Zero Republican lawmakers and 155 Democrats have joined the Congressional LGBT Equality Caucus.
The caucus, which advocates for LGBT+ rights within Congress, relaunched for the 116th Congress on Monday (March 11), following the 2018 midterm elections in November.
The group will be co-chaired by all eight of the out LGB lawmakers who now sit in the House of Representatives: Democratic Reps. David Cicilline, Angie Craig, Sharice Davids, Katie Hill, Sean Patrick Maloney, Chris Pappas, Mark Pocan and Mark Takano.
For the first time, a majority of all House Democrats have joined the group, with 18 vice chairs and 129 general members signing on to jointly work towards LGBT+ equality.
Congressional LGBT Caucus has no Republican members
However, there are now zero Republicans involved in the group.
In the previous session of Congress, the group had two Republican members, Ileana Ros-Lehtinen and Carlos Curbelo, who attempted to forge bipartisan support for LGBT+ rights laws.
Ros-Lehtinen retired at the 2018 election, while Curbelo was defeated by his Democratic challenger.
However, co-chair Sharice Davids says that with more members than ever before, the caucus has “a unique opportunity to enact real change on LGBT issues and further expand and protect the rights of the LGBT community in the US and around the world.”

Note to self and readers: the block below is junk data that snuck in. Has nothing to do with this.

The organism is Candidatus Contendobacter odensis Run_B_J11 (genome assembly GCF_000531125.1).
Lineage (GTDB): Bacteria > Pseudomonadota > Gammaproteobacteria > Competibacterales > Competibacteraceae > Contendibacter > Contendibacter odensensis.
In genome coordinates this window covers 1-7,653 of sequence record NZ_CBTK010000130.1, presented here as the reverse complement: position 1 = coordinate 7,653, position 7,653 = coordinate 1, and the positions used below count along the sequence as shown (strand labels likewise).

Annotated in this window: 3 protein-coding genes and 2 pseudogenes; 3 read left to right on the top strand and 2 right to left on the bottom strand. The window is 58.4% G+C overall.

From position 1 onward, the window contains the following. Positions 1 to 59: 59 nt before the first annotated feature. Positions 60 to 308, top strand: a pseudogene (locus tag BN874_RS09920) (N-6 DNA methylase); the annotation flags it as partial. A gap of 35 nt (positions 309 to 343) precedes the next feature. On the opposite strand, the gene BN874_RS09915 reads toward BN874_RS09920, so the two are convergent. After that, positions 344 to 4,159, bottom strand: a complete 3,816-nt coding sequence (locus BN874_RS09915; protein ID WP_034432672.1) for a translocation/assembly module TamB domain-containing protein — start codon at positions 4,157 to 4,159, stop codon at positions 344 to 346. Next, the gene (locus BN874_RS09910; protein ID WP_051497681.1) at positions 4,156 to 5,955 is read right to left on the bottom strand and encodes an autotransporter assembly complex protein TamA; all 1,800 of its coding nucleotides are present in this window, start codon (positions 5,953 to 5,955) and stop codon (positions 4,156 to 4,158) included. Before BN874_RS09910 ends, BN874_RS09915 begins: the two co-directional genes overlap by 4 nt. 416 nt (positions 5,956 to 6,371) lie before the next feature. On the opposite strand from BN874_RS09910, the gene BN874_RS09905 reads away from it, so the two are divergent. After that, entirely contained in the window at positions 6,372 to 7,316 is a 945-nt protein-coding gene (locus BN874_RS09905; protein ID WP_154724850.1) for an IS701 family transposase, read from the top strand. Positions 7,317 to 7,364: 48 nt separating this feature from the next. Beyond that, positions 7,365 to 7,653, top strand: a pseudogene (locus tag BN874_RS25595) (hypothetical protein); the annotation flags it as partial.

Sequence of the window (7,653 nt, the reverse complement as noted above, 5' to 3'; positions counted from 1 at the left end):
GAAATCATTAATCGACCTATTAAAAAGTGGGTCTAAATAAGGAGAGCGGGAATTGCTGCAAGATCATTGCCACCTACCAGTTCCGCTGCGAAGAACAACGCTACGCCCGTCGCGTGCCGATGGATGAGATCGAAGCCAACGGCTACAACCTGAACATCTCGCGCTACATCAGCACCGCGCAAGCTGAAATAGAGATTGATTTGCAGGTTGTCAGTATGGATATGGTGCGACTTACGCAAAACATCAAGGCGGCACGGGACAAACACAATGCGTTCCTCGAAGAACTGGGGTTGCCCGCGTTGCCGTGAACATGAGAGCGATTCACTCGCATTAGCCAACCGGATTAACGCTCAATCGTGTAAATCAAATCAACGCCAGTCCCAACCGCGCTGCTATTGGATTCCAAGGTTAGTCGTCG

Angie Craig added: “[We have] work left to do to end discrimination that still exists in housing and employment, and in particular stand with the transgender community.
“We now have the largest membership in our caucus history, and we will continue to work until every LGBTQ American has the rights and respect they deserve.”
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Congressional LGBT Caucus will push for anti-discrimination protections
The caucus co-chairs will this week reintroduce the Equality Act, which would add federal discrimination protections for LGBT+ people by extending existing civil rights laws to cover discrimination based on sexual orientation and gender identity.
David Cicilline said: “Fairness and equality are core American values. Unfortunately, as he has shown again and again, the President does not share these ideals.
“That’s why it’s more important than ever that Members of Congress stand up for the rights of the LGBT community.
“As I prepare to re-introduce the Equality Act, I am delighted that so many of my House colleagues – the largest number on record, in fact – are committed to fighting for full LGBT equality as members of this important caucus.”
Co-Chair Rep. Katie Hill said: “It’s not a coincidence that the 116th Congress is the youngest and most diverse in history – it’s a call to action.”
She added: “Now more than ever our communities are demanding representation to ensure their voices are heard.
“As the first openly bisexual woman elected to Congress from the state of California, I am proud to further the fight to end discrimination and uplift our community.”
The Equality Act faces a rough ride in the Senate, however, where Republicans who have held up the bill’s passage for years continue to hold a majority.
It is currently legal to discriminate against LGBT+ people in 30 US states due to inadequate state-level protections, and efforts to pass US-wide LGBT+ civil rights laws have been stalled in Congress for decades.